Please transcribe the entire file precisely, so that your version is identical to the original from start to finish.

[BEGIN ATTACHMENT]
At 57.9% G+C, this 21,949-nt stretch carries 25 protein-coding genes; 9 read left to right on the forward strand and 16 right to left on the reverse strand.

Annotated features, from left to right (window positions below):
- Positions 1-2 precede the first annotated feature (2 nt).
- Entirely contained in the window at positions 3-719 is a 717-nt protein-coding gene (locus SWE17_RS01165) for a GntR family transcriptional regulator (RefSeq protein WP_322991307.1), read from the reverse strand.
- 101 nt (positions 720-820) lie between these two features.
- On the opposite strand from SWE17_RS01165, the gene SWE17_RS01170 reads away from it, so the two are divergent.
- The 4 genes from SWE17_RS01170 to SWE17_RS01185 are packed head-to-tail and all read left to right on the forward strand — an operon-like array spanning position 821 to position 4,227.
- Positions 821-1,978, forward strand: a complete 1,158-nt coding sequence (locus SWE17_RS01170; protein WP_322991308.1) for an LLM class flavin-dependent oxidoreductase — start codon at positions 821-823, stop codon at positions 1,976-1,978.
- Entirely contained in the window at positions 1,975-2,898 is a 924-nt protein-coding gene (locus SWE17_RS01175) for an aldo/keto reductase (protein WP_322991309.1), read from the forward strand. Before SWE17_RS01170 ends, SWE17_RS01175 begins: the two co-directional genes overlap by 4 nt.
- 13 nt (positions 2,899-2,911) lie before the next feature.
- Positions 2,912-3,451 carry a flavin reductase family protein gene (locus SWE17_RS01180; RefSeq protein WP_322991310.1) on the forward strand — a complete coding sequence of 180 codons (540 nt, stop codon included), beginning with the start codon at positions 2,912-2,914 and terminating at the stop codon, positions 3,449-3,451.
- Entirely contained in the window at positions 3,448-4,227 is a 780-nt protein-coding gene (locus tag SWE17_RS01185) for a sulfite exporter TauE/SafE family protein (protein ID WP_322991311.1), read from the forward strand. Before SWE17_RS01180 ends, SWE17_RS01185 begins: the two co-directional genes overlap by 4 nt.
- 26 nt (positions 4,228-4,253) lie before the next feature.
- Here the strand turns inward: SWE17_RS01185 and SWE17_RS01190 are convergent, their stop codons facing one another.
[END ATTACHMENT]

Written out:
At 57.9% G+C, this 21,949-nt stretch carries 25 protein-coding genes; 9 read left to right on the forward strand and 16 right to left on the reverse strand.

Annotated features, from left to right (window positions below):
- Positions 1-2 precede the first annotated feature (2 nt).
- Entirely contained in the window at positions 3-719 is a 717-nt protein-coding gene (locus SWE17_RS01165) for a GntR family transcriptional regulator (RefSeq protein WP_322991307.1), read from the reverse strand.
- 101 nt (positions 720-820) lie between these two features.
- On the opposite strand from SWE17_RS01165, the gene SWE17_RS01170 reads away from it, so the two are divergent.
- The 4 genes from SWE17_RS01170 to SWE17_RS01185 are packed head-to-tail and all read left to right on the forward strand — an operon-like array spanning position 821 to position 4,227.
- Positions 821-1,978, forward strand: a complete 1,158-nt coding sequence (locus SWE17_RS01170; protein WP_322991308.1) for an LLM class flavin-dependent oxidoreductase — start codon at positions 821-823, stop codon at positions 1,976-1,978.
- Entirely contained in the window at positions 1,975-2,898 is a 924-nt protein-coding gene (locus SWE17_RS01175) for an aldo/keto reductase (protein WP_322991309.1), read from the forward strand. Before SWE17_RS01170 ends, SWE17_RS01175 begins: the two co-directional genes overlap by 4 nt.
- 13 nt (positions 2,899-2,911) lie before the next feature.
- Positions 2,912-3,451 carry a flavin reductase family protein gene (locus SWE17_RS01180; RefSeq protein WP_322991310.1) on the forward strand — a complete coding sequence of 180 codons (540 nt, stop codon included), beginning with the start codon at positions 2,912-2,914 and terminating at the stop codon, positions 3,449-3,451.
- Entirely contained in the window at positions 3,448-4,227 is a 780-nt protein-coding gene (locus tag SWE17_RS01185) for a sulfite exporter TauE/SafE family protein (protein ID WP_322991311.1), read from the forward strand. Before SWE17_RS01180 ends, SWE17_RS01185 begins: the two co-directional genes overlap by 4 nt.
- 26 nt (positions 4,228-4,253) lie before the next feature.
- Here the strand turns inward: SWE17_RS01185 and SWE17_RS01190 are convergent, their stop codons facing one another.